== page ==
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Local Adidas sports-apparel plant lays off dozens

August 9, 2017

Adidas, stung by the loss of several major clothing contracts, laid off dozens of people this week at its apparel manufacturing plant near the intersection of Interstate 70 and Post Road on the city’s east side.

Adidas spokeswoman Maria Culp told IBJ in an email that “about 40 people are impacted” by the layoffs. 

But two Adidas employees at the plant told IBJ the number was greater than that, with one putting the total near 70. They said the layoffs included two entire design teams and some production arts positions and affected management and hourly positions. Some of the workers laid off, the employees said, had worked at the plant for more than a decade.  

"Decisions that impact our people’s lives are never easy, and we’re working to make sure our people are supported during this transition," Culp said.

Terminated employees told IBJ they have been given compensation packages and also are receiving assistance in finding new jobs.

Culp told IBJ the plant, which employs more than 1,000 people, will continue operations. “We want our Indy facility to be a state-of-the-art global operations facility and will continue to invest there.”

Sources close to the company told IBJ that Adidas executives from Germany plan to visit the local plant next week to evaluate its manufacturing and silk-screening operation.

The 46-year-old facility has weathered some rough times recently. 

In 2012, after an 11-year run, Adidas lost its huge NFL apparel contract to Nike. Industry analysts estimated the local facility—which company officials said in 2015 was the largest of its three U.S. plants—generated at least $200 million in annual revenue from the NFL deal.

Following last season, Adidas ended an 11-year-run as uniform and clothing provider for the NBA. Nike picked up that contract, agreeing to pay the league $1 billion for an eight-year deal. Industry experts estimated that, after the NFL exit, the NBA contract accounted for one-fourth of the local plant’s business.

In 2014, Adidas also lost several major college accounts, including the universities of Notre Dame and Tennessee. In early 2014, ESPN reported that Notre Dame and Under Armour agreed to the most valuable shoe and apparel contract in college sports history.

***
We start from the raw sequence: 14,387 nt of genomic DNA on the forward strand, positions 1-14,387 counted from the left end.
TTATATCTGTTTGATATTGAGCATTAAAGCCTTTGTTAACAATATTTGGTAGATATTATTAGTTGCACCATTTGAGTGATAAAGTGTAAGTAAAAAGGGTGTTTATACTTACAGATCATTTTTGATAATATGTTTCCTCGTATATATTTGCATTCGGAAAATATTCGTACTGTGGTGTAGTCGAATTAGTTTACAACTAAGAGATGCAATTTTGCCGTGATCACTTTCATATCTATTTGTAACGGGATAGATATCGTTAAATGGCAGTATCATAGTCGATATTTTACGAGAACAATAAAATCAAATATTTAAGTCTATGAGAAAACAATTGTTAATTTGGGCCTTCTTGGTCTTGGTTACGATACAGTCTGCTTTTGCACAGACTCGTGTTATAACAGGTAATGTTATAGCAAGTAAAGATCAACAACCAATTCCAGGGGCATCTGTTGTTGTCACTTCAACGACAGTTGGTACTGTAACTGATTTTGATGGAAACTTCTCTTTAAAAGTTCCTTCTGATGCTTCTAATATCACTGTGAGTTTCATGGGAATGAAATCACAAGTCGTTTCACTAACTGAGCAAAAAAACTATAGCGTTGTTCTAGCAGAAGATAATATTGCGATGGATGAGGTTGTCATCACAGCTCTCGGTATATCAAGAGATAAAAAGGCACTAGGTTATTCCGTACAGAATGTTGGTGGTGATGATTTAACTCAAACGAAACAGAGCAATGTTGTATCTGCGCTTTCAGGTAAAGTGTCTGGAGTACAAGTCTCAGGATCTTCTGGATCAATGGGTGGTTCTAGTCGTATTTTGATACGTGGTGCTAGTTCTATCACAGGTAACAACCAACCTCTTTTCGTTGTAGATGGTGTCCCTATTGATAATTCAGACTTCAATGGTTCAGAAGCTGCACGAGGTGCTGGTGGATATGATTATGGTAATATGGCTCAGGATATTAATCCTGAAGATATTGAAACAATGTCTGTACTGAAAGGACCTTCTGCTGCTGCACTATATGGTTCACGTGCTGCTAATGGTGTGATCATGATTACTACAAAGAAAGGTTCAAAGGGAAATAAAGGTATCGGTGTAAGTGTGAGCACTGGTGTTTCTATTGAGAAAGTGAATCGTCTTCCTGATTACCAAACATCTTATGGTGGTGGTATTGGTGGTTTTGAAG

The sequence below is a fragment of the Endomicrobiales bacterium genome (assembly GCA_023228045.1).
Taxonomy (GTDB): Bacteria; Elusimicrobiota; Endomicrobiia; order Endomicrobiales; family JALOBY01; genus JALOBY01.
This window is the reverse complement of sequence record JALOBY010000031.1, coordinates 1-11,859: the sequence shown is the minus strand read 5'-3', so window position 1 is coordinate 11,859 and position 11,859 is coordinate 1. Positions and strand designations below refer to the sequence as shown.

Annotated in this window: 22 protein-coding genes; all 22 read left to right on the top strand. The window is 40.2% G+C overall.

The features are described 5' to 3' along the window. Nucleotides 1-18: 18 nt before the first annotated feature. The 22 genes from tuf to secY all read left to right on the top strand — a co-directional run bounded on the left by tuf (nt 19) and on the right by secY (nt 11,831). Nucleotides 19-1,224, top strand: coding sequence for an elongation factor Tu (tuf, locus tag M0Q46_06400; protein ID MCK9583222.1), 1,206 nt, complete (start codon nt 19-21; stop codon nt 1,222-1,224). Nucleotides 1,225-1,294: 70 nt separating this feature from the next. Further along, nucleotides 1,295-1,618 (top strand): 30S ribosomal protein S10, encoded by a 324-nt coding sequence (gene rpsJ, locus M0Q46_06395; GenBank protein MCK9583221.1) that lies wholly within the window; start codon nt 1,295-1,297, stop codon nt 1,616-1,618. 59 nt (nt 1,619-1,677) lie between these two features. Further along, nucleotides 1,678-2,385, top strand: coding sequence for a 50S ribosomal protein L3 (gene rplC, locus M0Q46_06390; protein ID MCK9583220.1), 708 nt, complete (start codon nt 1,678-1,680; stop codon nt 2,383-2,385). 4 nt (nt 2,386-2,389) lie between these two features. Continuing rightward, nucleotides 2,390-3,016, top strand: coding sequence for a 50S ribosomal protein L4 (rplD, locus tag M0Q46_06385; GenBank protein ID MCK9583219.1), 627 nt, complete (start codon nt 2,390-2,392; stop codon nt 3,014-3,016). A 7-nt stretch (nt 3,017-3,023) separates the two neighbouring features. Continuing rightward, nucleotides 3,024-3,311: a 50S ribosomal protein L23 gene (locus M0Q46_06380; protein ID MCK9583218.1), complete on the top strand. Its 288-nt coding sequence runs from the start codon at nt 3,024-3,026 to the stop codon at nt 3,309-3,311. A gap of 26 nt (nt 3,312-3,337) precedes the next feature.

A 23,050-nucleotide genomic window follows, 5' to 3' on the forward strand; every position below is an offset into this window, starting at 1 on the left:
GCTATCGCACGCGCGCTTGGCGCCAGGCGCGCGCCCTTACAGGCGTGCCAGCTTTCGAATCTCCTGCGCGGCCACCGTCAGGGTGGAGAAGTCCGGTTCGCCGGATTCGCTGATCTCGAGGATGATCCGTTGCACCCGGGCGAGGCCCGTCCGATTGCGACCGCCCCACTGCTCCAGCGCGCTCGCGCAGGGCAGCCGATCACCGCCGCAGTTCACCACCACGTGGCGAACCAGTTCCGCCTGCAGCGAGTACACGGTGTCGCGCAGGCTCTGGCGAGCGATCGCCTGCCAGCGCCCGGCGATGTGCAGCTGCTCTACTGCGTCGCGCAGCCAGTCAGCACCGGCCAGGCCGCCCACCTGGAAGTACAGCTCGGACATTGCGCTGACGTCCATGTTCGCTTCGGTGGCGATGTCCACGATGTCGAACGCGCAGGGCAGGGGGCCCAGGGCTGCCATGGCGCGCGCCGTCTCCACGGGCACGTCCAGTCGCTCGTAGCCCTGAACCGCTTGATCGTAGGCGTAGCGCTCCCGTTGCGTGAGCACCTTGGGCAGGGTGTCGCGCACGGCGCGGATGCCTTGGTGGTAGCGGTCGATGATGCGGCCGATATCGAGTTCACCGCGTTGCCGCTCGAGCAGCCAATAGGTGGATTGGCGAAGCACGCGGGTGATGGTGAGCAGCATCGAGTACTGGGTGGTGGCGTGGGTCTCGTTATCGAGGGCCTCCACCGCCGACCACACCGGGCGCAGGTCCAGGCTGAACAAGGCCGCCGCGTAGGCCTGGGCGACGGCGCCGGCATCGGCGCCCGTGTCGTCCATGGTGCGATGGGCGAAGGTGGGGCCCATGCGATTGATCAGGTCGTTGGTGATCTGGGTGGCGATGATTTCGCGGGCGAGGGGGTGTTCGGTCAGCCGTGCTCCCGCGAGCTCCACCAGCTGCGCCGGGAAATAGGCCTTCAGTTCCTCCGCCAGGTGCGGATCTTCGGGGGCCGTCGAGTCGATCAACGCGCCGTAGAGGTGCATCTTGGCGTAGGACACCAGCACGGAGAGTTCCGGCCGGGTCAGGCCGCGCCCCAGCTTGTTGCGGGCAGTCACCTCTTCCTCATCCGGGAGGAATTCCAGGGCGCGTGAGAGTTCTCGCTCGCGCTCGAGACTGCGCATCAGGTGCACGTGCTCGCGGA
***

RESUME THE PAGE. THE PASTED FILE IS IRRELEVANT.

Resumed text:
Adidas announced in 2016 it agreed to sell its Mitchell & Ness business to a newly formed entity primarily owned by Juggernaut Capital Partners. Mitchell & Ness has licensing agreements with the NBA, NHL, Major League Baseball and NFL to sell primarily vintage apparel and uniforms.

“Over the past few years, we have made strategic business decisions to divest in Mitchell & Ness and the NBA licensed business to better align with our company’s vision,” Culp said.. “As we continue to grow our business in America, we have made the decision to integrate our licensed business into our wider organization. This means we have to make strategic changes in our operations."

Adidas still has contracts to make uniforms and apparel for Major League Soccer and authentic uniforms for the National Hockey League as well as a number of colleges. Industry experts said the local plant will likely be used to make those items, as well as Adidas-branded apparel. 

The plant has a long history here. It was founded in 1971 by Thomas Shine under the Logo 7 banner to manufacture sports apparel.

Mall pioneers Herb and Mel Simon bought the operation in 1984, just after purchasing the Indiana Pacers. In 1992, when the Simons sold Logo 7 to Virginia-based Tultex Corp., the company employed about 500.

In 1997, as employment at the plant grew to more than 900, the operation changed its name to Logo Athletic.

In 1998, a local group headed by Shine, the Simon brothers and the Indianapolis Motor Speedway bought the company back from Tultex. But just two years later, Logo Athletic declared bankruptcy during a free fall in the sporting apparel industry.

In 2001, Reebok bought the operation for a fire-sale price of $13.8 million—$83 million less than what it sold for three years earlier—and used the facility to produce much of its NFL-related merchandise.

The plant became a part of Adidas when the German company bought Reebok in 2006 for $3.8 billion.

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